GST is levied on any supply of goods or a service that involves a payment, such as a sale, transfer or exchange, or a licensing, rental or lease arrangement. The tax also applies to certain activities for which there is no payment, such as gifts to employees.

Another taxable category is “job work” — a local term for manufacturing work or other activities that a company outsources to a third party. This applies to diamond-cutting or jewelry-making work that a company farms out to a contractor. These are considered services, and therefore fall under GST.

The government has not yet clarified whether sending a stone to an office of the same company in a different state would incur the tax even if there were no final sale. Some of the wording of the GST act implies it might. This is particularly relevant, says one industry source, for the much-traveled route between Surat, a manufacturing hub, and Mumbai, where many companies’ sales and marketing departments are based. Diamonds going between the two cities cross the state border between Gujarat and Maharashtra.

How much is the tax on diamonds and jewelry?

The tax rate for most of the industry is 3%. Gold, diamonds and polished gemstones are subject to this rate — an increase from a 1% national tax and 1% state taxes under the old system.

There is a new tax of 0.25% for rough diamonds and other rough gemstones.

Since announcing the new rates, the government has lowered the tax on “job work” for the industry to 5% from an original charge of 18%, following petitions by the GJEPC. This levy is on diamond cutting and polishing, as well as work on gemstones and jewelry manufacturing.

Services for customers, such as making and repairing jewelry, carry the higher rate of 18%.

What about goods sent for grading?

Accredited laboratories — the Gemological Institute of America (GIA), the Indian Diamond Institute (IDI) and the International Institute of Diamond Grading & Research (IIDGR) — may import diamonds for grading and re-export without paying GST. On July 1, the GJEPC announced that the International Gemological Institute (IGI) had also received this waiver.

Likewise, GST does not apply if companies with annual export turnover of about $770,000 (INR 50 million) or more in each of the past three years export polished diamonds weighing 0.25 carats or above to accredited grading organizations abroad. Sixteen laboratories are on the latest approved list, which is available at paragraph 4.74 here. These stones are exempt from tax when they return to India, as long as it’s within three months of the initial export.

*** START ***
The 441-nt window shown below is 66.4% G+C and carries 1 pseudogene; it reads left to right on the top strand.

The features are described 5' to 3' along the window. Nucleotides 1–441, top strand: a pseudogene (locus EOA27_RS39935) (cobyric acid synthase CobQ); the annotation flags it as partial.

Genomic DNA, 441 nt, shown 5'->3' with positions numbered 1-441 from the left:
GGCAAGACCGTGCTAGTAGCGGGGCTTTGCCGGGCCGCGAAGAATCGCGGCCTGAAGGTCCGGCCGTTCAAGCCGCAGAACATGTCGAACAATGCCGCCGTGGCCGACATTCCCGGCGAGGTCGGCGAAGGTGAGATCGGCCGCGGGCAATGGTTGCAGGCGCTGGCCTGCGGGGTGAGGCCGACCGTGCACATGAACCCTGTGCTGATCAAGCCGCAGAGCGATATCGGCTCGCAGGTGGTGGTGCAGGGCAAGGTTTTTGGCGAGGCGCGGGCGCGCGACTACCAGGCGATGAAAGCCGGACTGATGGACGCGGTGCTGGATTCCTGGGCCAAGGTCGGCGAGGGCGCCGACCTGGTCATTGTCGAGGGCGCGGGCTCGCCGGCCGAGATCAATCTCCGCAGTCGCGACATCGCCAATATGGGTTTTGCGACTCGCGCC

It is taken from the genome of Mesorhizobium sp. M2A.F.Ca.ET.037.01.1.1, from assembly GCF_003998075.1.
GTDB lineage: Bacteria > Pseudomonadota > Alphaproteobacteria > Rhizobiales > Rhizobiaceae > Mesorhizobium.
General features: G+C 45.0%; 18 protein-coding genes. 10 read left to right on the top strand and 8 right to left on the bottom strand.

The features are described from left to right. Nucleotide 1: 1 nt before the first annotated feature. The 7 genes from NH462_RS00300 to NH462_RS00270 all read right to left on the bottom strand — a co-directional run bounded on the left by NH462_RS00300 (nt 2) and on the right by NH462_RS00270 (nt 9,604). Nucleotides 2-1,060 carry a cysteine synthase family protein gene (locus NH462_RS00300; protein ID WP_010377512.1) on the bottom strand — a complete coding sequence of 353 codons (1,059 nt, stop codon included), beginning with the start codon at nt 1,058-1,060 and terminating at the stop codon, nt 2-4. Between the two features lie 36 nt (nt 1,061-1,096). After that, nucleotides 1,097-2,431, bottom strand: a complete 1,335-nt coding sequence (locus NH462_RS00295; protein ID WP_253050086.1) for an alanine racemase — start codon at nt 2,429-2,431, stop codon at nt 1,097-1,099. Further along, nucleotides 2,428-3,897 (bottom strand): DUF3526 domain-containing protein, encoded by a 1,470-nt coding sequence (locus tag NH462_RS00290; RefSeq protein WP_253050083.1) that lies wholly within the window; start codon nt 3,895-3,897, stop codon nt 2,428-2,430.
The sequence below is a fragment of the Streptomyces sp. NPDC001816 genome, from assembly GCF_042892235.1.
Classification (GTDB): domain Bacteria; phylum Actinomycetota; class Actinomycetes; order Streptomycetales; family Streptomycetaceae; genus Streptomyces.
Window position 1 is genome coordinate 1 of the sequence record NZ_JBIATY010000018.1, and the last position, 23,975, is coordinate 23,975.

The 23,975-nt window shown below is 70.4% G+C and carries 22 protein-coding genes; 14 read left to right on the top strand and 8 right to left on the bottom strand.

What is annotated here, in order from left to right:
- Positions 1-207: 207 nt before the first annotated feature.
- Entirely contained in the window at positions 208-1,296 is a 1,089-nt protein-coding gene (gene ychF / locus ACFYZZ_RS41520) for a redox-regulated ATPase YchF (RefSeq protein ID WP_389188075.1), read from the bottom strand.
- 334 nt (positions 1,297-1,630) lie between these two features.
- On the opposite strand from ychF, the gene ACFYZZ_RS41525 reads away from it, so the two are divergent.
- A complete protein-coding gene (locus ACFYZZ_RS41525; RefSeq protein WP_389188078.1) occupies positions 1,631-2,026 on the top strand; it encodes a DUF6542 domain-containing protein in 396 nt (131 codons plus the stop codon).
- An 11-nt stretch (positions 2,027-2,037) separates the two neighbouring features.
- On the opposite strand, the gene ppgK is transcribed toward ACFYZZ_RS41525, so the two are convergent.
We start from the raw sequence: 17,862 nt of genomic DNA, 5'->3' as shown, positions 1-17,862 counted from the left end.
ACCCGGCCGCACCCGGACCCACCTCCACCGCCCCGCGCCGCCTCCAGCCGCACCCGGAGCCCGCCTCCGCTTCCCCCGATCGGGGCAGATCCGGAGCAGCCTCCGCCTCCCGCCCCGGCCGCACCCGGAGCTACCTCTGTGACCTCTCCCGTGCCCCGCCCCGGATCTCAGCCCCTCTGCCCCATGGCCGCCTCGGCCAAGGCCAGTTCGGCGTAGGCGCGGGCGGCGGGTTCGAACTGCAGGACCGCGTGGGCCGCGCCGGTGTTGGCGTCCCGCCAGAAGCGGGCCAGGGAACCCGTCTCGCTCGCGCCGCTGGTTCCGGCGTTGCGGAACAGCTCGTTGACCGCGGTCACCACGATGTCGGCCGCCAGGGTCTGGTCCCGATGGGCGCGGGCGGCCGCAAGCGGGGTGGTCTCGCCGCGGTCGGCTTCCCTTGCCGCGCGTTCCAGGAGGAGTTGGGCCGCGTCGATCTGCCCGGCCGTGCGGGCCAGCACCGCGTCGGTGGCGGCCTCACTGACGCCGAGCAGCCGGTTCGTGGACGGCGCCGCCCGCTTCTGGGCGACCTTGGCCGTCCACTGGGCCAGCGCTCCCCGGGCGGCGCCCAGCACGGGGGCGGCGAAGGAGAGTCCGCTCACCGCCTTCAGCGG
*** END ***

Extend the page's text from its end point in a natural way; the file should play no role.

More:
And trade shows?

Companies that send goods to display at an exhibition in another state are not required to pay GST, as this is not a “supply” of goods. The owner must create a document to accompany the goods, saying, among other things, that the items are destined to return to their place of origin after the show.

The GJEPC also talks about a type of event that is a cross between an “exhibition” and a “sale.” It is not clear what would fall into this category, but the dealer might have to register temporarily in the state where such a fair takes place and pay tax in advance, the GJEPC points out.

Goods imported from overseas for a show do not incur tax. The owner must submit a certificate issued by the GJEPC, and may not remove the goods from the venue without explicit permission. This is unchanged from previous customs rules.

How does consignment work?

Re-imports of goods that a company originally sent out on consignment (or memo) may incur tax, the GJEPC warned. This is one of the cases that is not clear-cut.

What’s exempt?

Exports do not require payment of GST. Neither does supply to the special economic zone (SEZ) in Mumbai, a duty-free area in the Bharat Diamond Bourse for rough trading.

Image: GJEPC
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Tags: Gem & Jewellery Export Promotion Council, GJEPC, goods and services tax, GST, India, Joshua Freedman, tax